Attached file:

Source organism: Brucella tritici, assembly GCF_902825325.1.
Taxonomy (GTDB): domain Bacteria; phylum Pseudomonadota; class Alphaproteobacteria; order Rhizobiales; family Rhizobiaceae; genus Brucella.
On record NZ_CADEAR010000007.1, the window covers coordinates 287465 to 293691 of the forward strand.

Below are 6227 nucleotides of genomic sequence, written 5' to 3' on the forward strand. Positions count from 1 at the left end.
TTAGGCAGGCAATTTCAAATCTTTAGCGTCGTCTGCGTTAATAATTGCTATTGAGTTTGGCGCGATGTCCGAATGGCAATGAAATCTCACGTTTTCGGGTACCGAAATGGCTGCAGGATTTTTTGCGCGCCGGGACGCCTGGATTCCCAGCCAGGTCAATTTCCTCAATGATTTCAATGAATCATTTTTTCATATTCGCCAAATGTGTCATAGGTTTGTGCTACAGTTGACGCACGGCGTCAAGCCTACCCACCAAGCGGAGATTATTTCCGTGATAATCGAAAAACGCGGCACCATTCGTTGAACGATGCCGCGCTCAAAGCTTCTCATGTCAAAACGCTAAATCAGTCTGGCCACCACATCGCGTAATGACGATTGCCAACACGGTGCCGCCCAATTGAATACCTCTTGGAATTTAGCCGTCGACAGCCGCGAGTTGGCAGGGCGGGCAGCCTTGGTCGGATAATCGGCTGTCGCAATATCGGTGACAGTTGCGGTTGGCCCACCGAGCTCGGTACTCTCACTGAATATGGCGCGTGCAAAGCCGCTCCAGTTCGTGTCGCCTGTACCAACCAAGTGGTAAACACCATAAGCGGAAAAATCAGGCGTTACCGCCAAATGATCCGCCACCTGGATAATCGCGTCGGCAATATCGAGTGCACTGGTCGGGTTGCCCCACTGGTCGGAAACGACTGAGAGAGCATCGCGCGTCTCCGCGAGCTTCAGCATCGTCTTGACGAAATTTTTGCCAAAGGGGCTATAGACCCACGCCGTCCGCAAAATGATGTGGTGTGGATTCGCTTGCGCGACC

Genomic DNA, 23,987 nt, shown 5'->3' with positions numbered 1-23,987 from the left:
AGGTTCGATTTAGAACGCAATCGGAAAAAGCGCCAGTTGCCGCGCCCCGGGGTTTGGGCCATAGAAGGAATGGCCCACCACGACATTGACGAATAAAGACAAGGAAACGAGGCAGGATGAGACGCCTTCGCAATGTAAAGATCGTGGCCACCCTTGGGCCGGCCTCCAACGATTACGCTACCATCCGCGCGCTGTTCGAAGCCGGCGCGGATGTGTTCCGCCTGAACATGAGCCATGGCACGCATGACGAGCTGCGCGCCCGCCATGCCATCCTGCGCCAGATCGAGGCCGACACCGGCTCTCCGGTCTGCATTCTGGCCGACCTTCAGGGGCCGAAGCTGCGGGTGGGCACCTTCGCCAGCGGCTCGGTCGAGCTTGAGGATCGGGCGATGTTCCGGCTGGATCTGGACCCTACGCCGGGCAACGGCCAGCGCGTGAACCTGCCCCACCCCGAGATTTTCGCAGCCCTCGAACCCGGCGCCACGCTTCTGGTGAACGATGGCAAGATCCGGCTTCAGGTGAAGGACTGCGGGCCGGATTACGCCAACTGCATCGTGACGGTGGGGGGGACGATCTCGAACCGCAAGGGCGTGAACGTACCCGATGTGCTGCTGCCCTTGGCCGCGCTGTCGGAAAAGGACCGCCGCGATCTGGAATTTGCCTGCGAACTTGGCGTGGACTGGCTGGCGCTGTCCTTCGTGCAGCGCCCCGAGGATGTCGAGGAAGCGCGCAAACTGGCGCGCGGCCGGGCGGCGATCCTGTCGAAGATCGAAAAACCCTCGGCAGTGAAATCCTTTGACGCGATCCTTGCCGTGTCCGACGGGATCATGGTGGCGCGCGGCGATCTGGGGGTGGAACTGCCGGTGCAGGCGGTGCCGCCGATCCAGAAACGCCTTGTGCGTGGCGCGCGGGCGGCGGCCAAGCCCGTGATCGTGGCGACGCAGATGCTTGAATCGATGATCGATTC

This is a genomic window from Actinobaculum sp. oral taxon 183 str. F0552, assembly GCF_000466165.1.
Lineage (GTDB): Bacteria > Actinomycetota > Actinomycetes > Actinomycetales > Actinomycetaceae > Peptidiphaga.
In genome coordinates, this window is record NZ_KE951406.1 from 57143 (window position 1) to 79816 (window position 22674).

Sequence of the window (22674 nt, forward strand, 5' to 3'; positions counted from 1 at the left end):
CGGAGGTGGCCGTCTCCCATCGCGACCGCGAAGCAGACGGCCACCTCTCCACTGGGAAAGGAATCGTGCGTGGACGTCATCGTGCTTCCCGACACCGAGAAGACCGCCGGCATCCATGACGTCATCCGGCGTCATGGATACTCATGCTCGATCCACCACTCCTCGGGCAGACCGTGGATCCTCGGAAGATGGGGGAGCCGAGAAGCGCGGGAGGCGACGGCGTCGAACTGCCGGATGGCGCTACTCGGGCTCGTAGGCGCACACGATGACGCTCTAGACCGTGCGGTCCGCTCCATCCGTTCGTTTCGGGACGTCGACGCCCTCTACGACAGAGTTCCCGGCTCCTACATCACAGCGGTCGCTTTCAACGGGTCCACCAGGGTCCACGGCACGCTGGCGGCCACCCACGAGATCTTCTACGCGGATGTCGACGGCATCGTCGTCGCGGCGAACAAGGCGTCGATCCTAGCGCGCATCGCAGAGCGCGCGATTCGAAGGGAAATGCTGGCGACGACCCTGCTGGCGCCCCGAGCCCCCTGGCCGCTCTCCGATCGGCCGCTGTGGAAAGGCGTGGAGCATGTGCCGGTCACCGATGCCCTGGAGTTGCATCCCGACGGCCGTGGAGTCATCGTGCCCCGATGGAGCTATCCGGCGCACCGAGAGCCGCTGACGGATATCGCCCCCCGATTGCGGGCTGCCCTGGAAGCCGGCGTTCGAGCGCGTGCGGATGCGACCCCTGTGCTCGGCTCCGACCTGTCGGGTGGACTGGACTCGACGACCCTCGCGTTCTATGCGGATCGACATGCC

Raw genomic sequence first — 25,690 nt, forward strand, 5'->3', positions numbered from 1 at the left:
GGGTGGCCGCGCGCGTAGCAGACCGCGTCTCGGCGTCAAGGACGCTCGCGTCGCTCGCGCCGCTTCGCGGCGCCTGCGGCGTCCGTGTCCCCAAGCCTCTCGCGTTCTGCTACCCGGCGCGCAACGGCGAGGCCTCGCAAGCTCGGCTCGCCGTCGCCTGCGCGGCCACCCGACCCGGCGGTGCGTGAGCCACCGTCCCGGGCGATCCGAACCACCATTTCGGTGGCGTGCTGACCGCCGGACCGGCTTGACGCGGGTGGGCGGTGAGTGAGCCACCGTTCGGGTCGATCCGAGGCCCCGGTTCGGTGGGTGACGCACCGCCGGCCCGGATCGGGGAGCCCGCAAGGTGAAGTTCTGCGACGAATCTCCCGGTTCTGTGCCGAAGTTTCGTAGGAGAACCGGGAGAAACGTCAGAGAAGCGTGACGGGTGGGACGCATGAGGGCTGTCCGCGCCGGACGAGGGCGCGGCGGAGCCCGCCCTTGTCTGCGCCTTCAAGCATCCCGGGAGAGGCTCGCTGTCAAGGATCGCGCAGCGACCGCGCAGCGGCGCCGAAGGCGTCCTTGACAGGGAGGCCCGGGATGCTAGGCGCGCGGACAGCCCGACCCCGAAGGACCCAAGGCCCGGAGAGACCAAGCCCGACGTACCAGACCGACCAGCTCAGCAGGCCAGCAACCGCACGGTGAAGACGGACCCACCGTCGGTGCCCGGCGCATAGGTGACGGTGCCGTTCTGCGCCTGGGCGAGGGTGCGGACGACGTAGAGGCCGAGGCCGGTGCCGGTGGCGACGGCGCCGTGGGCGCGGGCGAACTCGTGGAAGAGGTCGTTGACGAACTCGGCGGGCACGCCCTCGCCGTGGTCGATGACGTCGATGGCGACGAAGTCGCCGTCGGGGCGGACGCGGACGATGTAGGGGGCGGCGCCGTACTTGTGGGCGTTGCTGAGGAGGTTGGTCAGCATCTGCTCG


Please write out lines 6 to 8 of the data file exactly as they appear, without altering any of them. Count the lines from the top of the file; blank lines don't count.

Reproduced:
Genomic DNA, 23,987 nt, shown 5'->3' with positions numbered 1-23,987 from the left:
AGGTTCGATTTAGAACGCAATCGGAAAAAGCGCCAGTTGCCGCGCCCCGGGGTTTGGGCCATAGAAGGAATGGCCCACCACGACATTGACGAATAAAGACAAGGAAACGAGGCAGGATGAGACGCCTTCGCAATGTAAAGATCGTGGCCACCCTTGGGCCGGCCTCCAACGATTACGCTACCATCCGCGCGCTGTTCGAAGCCGGCGCGGATGTGTTCCGCCTGAACATGAGCCATGGCACGCATGACGAGCTGCGCGCCCGCCATGCCATCCTGCGCCAGATCGAGGCCGACACCGGCTCTCCGGTCTGCATTCTGGCCGACCTTCAGGGGCCGAAGCTGCGGGTGGGCACCTTCGCCAGCGGCTCGGTCGAGCTTGAGGATCGGGCGATGTTCCGGCTGGATCTGGACCCTACGCCGGGCAACGGCCAGCGCGTGAACCTGCCCCACCCCGAGATTTTCGCAGCCCTCGAACCCGGCGCCACGCTTCTGGTGAACGATGGCAAGATCCGGCTTCAGGTGAAGGACTGCGGGCCGGATTACGCCAACTGCATCGTGACGGTGGGGGGGACGATCTCGAACCGCAAGGGCGTGAACGTACCCGATGTGCTGCTGCCCTTGGCCGCGCTGTCGGAAAAGGACCGCCGCGATCTGGAATTTGCCTGCGAACTTGGCGTGGACTGGCTGGCGCTGTCCTTCGTGCAGCGCCCCGAGGATGTCGAGGAAGCGCGCAAACTGGCGCGCGGCCGGGCGGCGATCCTGTCGAAGATCGAAAAACCCTCGGCAGTGAAATCCTTTGACGCGATCCTTGCCGTGTCCGACGGGATCATGGTGGCGCGCGGCGATCTGGGGGTGGAACTGCCGGTGCAGGCGGTGCCGCCGATCCAGAAACGCCTTGTGCGTGGCGCGCGGGCGGCGGCCAAGCCCGTGATCGTGGCGACGCAGATGCTTGAATCGATGATCGATTC

This is a genomic window from Actinobaculum sp. oral taxon 183 str. F0552, assembly GCF_000466165.1.